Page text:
While news on the job market is still grim, there are a few areas that are growing in spite of the down economy – some of which have more jobs than viable candidates to fill them.
One such sector is regulatory science, a field that has been growing steadily for the past several years.
Regulatory science includes:
- Regulatory affairs
- Regulatory writing
- Risk management
- Regulatory law
Regulatory scientists may work in any of these areas, evaluating potential products and trials, mediating among various parties, finding common ground, and gaining consensus.
According to the article All in the Details: Careers in Regulatory Science on the Science Careers website, “The field [of regulatory science] requires expertise from scientists in a variety of disciplines, including physicists, life scientists, chemists, and engineers. FDA [U.S. Food and Drug Administration], a natural home for regulatory scientists, offers employment in more than 30 distinct disciplines, including research science, pharmacy, statistics, veterinary medicine, nursing, and clinical medicine.”
“Regulatory science is an area that usually has more jobs than qualified candidates,” the author goes on to say. “Some areas are falling far short of filling jobs…global regulatory affairs (particularly positions that require Spanish or Japanese language skills), biomarkers, and diagnostic testing [are] areas that are especially strapped for applicants.”
Skills necessary to be successful in this field include:
- Project management
- Ability to learn from the experience of others
The Regulatory Affairs Professional Society (RAPS) website includes this list of skills and other relevant tips and information on entering the field. The RAPS 2010 Scope of Practice & Compensation Report for the Regulatory Profession is especially helpful, showing salary information by degree level, certification, type of employer, and more. For Ph.D.-level candidates, the salary for Associate positions start in the low $80K’s, while Manager-level positions move into the $120K range.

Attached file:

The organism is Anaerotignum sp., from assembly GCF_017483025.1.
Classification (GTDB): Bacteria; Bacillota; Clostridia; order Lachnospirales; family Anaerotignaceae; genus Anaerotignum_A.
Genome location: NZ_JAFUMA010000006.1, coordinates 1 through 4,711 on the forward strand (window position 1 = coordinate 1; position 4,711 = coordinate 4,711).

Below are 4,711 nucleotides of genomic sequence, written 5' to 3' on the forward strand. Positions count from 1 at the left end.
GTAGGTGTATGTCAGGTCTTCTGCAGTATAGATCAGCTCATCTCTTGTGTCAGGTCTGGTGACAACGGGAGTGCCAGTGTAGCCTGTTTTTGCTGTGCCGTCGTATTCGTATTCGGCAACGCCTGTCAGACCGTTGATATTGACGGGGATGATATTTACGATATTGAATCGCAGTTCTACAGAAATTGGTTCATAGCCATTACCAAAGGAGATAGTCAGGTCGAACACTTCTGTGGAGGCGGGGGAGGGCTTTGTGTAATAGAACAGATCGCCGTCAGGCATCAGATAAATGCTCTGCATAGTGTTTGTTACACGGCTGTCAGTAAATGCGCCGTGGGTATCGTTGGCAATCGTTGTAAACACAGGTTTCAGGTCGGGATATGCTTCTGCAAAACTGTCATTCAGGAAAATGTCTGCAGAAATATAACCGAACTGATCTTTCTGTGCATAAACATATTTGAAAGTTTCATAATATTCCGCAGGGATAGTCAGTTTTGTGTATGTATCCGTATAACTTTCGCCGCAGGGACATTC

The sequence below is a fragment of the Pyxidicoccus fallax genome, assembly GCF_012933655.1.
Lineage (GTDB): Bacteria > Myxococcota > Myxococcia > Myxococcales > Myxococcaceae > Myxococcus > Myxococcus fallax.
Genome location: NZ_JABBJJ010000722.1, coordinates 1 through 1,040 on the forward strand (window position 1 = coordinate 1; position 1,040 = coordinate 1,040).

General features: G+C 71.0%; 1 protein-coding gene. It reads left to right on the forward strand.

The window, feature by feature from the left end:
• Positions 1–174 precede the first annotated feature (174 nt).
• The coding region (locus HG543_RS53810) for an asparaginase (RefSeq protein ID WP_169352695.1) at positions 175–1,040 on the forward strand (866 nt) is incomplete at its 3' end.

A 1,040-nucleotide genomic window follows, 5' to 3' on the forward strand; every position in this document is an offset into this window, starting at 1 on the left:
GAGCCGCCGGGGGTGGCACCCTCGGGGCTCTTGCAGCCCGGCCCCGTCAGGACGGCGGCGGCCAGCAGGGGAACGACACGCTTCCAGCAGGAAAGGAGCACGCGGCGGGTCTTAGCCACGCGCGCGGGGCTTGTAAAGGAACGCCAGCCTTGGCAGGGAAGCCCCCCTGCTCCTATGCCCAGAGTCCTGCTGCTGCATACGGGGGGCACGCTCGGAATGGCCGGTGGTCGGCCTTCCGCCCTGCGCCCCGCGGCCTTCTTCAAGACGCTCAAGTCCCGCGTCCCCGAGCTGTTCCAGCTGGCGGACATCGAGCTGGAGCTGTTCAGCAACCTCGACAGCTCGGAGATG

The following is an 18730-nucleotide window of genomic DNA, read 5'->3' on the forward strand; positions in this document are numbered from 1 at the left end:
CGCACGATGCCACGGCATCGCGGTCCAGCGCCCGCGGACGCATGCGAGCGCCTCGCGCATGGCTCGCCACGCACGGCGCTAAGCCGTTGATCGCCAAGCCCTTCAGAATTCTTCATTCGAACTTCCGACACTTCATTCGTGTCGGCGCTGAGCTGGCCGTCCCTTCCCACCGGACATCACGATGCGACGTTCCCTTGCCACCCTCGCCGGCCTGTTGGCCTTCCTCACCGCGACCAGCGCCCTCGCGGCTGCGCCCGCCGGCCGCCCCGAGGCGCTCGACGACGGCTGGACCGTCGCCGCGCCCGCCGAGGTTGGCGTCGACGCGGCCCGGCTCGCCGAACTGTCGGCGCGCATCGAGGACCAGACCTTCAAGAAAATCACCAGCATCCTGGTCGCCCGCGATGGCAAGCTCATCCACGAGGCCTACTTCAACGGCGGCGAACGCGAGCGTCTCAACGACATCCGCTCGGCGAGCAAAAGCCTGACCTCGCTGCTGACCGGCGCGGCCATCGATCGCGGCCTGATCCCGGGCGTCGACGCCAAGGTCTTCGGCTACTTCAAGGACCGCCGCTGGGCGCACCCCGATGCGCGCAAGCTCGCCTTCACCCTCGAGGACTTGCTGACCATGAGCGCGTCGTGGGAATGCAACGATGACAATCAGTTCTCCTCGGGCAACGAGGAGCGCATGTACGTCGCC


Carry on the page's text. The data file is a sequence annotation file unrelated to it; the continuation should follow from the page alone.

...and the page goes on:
While there are jobs available, training is still required. There are graduate certificate and degree programs in regulatory science, as well as a certification process. Regulatory Affairs Certification (RAC) is a recognized credential sought by many employers.
Another point of entry to consider is a fellowship in regulatory affairs. The U.S. Food and Drug Administration, for example, offers the Commissioner’s Fellowship Program, a 2-year fellowship that combines coursework with the development of a regulatory science research project.
Before investing time and potentially money into training for this career, meet with regulatory professionals and find out all you can about their work, their own career paths, and the ins and outs of the profession. RAPS has several local chapters , many of which have their own LinkedIn groups. Check out a group in your area, or email the chair directly to set up a coffee or lunch meeting, or even a phone call.
The more you know, the better prepared you will be to step into this exciting career!